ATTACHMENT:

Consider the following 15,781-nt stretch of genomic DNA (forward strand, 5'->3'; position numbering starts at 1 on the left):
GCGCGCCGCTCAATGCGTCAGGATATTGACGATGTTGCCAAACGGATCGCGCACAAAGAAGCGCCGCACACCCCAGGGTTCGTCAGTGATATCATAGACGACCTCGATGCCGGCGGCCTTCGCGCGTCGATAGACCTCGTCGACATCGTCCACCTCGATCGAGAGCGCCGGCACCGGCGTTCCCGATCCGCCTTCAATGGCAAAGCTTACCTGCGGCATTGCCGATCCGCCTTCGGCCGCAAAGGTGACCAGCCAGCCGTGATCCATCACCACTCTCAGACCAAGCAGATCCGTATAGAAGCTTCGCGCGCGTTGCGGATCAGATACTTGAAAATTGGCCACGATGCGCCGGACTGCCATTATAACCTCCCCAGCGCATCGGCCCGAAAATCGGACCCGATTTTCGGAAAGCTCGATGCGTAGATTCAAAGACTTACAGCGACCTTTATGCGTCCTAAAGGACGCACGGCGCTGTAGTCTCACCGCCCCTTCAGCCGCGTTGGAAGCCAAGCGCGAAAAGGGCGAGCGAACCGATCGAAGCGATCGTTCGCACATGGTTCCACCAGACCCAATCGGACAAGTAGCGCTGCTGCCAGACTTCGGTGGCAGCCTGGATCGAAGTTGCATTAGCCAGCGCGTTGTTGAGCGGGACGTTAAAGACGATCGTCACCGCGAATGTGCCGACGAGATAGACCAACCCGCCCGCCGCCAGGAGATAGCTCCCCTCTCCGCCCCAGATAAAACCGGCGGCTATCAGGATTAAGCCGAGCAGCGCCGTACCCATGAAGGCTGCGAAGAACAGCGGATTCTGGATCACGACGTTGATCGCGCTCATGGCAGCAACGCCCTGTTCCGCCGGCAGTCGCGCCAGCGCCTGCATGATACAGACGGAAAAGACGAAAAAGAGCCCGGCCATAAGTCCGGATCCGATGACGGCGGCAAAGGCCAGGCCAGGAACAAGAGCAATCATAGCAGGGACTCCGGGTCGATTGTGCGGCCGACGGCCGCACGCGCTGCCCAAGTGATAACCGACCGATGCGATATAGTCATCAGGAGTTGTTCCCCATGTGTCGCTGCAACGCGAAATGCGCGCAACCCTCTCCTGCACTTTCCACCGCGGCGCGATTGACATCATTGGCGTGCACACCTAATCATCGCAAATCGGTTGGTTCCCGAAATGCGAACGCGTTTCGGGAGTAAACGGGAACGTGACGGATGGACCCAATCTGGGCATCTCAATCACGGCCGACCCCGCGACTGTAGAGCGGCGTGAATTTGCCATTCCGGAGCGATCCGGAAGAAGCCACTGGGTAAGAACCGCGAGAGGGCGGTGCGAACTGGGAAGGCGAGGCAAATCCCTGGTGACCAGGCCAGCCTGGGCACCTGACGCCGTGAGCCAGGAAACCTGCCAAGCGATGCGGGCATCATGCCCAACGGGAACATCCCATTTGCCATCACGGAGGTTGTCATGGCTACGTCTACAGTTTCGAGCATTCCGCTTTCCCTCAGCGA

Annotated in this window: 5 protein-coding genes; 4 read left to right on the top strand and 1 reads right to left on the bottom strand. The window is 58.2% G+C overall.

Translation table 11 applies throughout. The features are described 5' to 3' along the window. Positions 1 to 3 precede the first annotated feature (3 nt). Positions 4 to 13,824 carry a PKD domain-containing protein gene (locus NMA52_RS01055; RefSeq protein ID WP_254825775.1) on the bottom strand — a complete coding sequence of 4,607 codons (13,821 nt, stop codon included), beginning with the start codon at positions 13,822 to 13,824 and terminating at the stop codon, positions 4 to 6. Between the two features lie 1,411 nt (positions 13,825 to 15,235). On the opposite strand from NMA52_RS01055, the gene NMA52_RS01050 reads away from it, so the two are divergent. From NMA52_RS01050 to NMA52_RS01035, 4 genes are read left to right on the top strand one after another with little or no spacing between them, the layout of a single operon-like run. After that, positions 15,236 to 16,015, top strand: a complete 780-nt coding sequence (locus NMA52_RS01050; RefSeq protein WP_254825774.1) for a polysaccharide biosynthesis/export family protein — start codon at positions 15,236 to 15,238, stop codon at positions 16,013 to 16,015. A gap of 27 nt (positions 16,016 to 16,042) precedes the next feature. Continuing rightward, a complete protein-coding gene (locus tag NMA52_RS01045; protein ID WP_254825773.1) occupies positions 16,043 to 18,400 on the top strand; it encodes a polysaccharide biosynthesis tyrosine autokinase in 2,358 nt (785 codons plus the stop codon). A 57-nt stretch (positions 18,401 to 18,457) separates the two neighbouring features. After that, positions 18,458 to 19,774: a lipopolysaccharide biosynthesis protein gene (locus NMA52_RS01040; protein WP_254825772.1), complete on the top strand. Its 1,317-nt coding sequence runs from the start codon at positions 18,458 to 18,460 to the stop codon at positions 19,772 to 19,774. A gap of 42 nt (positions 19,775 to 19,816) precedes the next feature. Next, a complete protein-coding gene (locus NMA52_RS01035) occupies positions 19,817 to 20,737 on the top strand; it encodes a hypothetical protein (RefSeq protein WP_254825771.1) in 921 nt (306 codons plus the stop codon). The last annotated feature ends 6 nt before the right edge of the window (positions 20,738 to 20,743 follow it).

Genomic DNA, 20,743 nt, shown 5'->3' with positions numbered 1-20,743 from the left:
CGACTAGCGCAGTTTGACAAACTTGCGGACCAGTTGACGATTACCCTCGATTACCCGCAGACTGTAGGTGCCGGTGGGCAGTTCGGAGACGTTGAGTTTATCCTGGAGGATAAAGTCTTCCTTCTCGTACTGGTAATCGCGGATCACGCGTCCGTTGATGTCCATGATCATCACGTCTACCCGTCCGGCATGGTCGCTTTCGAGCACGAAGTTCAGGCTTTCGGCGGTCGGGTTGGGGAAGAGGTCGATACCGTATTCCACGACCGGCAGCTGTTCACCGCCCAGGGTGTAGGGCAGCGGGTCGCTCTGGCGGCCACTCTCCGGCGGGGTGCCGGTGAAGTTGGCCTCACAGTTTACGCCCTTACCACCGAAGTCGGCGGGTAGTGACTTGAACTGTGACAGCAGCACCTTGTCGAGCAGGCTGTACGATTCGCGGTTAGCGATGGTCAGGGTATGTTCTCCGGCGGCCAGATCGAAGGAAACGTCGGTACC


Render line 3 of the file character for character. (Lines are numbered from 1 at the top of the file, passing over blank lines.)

Annotated in this window: 5 protein-coding genes; 4 read left to right on the top strand and 1 reads right to left on the bottom strand. The window is 58.2% G+C overall.